There are two trains, and they make a circuit so that when one is in Dorado, the other is in Sibola. It takes about 6 weeks to travel the full circuit one way, so everything is organized in 3 month sets for round trips. Compare this to the one third as fast ships, or the half as fast skyships.


The Sand Sea of Dorado is an immense, mostly hostile place which is loved for the many rare minerals and other things of value found within it. However, it is a brutal place, hot and dry; water is rare and precious, and food is scarce. The sand is like a sharp-edged powder, finer than beach sand or sea sand, clingy and gritty. Travel in it is often compared to travel in the snow. Except snow doesn’t have giant worms or glass like octopi roaming around in it.

Take a Cutter. Modify the two hulls to be akin to broad skis in a strange “v” shape that can flex flat, with thick struts supporting them the length of the ship. Add sails in a half circle around the whole, rectangular instead of triangle or squares, supported by thinner, flexible masts that can be folded up into a large column midship. Give them bright colors, contrasting with the terrain. Now let it travel as fast as 20 miles an hour over that sand. That is a Sandship.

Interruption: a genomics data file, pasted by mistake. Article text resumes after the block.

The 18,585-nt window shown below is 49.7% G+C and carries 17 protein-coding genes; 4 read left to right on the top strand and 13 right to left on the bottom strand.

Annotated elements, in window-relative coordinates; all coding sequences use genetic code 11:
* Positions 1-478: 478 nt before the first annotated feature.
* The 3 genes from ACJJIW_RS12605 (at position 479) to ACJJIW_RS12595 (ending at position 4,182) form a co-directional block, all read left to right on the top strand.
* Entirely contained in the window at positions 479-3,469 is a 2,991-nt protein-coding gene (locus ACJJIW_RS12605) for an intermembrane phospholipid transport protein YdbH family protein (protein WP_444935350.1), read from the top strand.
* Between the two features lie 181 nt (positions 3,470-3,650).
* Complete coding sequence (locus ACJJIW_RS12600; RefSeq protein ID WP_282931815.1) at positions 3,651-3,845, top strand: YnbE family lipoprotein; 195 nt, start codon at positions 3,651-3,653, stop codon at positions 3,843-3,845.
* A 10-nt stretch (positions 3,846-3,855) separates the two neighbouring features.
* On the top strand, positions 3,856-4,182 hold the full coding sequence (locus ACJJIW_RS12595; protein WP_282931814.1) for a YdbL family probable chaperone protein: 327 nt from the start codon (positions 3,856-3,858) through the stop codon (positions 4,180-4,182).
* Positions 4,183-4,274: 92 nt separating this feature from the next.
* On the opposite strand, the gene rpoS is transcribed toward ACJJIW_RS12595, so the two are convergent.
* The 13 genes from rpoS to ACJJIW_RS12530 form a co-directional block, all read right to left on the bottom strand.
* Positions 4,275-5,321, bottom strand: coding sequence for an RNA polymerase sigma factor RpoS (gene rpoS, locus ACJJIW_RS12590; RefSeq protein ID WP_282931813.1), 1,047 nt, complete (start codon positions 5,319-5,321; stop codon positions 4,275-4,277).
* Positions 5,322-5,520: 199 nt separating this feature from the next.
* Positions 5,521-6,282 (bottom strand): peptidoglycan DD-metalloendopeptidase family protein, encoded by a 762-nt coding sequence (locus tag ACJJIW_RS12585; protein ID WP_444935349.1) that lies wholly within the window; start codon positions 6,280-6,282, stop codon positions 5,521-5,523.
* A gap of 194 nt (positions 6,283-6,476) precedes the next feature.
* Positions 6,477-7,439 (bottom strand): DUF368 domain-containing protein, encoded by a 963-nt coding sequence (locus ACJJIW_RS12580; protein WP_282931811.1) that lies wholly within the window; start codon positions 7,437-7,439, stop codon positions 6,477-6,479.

Drawn Vehicles


A bullock is a large, four wheeled wain typically pulled by oxen.

It conventionally includes a sturdy wooden tongue between the wheels, a yoke connecting the pair of oxen, a wooden platform for passengers or cargo, and large steel rimmed wooden wheels. The storage area is a v shaped space with high sides.


A wagon is a largish four or six wheeled vehicle, featuring a hauling area and heavy-duty wheels covered by a set of suspension ribs over which a canvas cover it tightly wrapped to protect cargo and such from weather. Deep and tall sided, they are the primary way most farmers haul the fruits of their labors to market, and often will have an attached awning or a supportive cart.


A buckboard is a is a four-wheeled wagon meant to be drawn by a horse or other large animal. A utility vehicle, the buckboard has no springs between the body and the axles. The suspension is provided by the flexible floorboards of the body and a leaf spring under the seat. The buckboard has no sideboards on the body, leaving the floor quite mobile, or has ones that can be attached and are low and meant to flex. In rough terrain, the floor can flex and “buck”, lending the vehicle its name.